Scope of Performer’s Rights
The Act provides an inclusive definition of the term “performer” which states that it “includes an actor, singer, musician, dancer, acrobat, juggler, conjurer, snake charmer, a person delivering a lecture or any other person who makes a performance”. The phrase “any other person who makes a performance” expands the meaning of the word “performer” to a great extent. However, the provision also provides a limitation that a person whose performance is casual or incidental in nature to a cinematograph film, would not be considered a “performer” under the Act.
Section 2(q) of the Act, defines “performance” to means any visual or acoustic presentation made live by one or more performers. Thus, the term “performance” appears to be restricted to only live performances. However, Explanation 3 to Rule 68 of the Copyright Rules, 2013, (“the Rules”), expands the meaning of “performance” to include “recording of visual or acoustic presentation of a performer in the sound and visual records in the studio or otherwise”. Moreover, the Delhi High Court has observed, “Every performance has to be live in the first instance whether it is before an audience or in a studio”. Thus, upon harmoniously reading the Act and the Rules, it can be said that the term “performance” is not restricted to live performances before an audience, but also includes live performances in a studio.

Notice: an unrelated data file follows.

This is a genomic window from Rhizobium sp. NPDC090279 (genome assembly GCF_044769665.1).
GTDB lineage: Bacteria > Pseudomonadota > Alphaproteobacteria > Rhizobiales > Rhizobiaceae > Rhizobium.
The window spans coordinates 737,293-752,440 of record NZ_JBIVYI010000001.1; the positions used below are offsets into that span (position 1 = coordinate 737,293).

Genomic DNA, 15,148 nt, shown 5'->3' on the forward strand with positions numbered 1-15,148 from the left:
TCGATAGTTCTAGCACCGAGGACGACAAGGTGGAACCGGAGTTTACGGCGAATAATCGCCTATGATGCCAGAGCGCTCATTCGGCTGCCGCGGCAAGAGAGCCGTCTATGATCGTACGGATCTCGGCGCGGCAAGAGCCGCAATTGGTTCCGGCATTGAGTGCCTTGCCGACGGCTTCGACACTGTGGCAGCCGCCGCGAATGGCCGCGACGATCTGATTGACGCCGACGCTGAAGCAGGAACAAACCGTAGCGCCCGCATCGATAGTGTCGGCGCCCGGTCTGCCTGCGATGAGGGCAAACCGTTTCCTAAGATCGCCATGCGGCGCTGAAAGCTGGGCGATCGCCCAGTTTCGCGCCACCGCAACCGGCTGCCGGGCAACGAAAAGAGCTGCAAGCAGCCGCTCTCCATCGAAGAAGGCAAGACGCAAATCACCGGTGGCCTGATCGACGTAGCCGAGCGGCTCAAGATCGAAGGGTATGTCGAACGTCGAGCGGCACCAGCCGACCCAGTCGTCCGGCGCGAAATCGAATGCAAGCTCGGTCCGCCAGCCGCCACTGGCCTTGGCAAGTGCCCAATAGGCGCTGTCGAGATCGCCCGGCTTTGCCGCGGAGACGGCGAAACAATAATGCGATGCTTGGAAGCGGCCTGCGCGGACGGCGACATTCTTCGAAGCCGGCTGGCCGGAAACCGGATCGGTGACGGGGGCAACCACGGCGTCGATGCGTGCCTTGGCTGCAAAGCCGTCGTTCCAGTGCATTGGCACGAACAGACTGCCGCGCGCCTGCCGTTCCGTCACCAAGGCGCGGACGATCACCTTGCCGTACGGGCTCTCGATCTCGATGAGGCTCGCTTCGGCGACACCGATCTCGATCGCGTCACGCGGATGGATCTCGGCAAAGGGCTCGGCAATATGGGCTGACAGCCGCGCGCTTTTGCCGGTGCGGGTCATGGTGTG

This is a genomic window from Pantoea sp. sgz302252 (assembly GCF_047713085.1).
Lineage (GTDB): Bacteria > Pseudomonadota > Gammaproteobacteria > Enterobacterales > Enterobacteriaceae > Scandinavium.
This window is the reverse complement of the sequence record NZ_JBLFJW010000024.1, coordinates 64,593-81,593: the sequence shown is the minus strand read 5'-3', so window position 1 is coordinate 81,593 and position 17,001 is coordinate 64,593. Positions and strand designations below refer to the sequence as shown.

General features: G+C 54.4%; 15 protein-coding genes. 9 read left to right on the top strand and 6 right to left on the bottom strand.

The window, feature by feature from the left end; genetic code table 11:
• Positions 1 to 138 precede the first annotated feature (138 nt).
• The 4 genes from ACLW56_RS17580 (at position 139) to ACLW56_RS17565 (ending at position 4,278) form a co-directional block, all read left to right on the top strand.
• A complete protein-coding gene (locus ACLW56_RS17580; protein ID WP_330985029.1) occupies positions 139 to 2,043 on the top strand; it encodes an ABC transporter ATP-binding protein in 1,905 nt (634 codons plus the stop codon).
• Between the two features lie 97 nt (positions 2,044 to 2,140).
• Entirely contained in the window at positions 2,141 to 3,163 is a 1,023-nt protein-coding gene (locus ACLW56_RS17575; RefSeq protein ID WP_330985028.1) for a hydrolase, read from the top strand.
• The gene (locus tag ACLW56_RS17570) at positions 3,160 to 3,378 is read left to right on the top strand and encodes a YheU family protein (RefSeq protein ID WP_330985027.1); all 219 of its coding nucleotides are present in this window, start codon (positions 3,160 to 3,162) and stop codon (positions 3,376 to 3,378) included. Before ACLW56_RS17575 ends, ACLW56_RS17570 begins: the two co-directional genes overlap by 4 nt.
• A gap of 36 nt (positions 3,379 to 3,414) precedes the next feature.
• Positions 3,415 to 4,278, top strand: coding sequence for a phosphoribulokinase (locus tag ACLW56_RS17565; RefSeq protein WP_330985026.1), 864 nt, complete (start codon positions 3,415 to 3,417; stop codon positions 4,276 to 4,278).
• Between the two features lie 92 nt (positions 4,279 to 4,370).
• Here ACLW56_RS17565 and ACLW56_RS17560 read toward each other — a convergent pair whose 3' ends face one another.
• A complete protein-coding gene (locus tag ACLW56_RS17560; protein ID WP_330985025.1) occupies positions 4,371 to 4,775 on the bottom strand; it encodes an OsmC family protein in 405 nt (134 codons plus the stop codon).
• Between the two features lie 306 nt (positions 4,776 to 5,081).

Right to Royalties
The performer’s right subsists for 50 years from the date on which the performance is made.
Section 38A of the Act confers an exclusive right upon performer’s to do or authorize the doing of any of the following acts in respect of the performance or any substantial part thereof :
- to make a sound recording or a visual recording of the performance;
- to reproduce the performance in any material form including the storing of it in any medium by electronic or any other means;
- to issue copies of the performance to the public not being copies already in circulation;
- to communicate the performance to the public;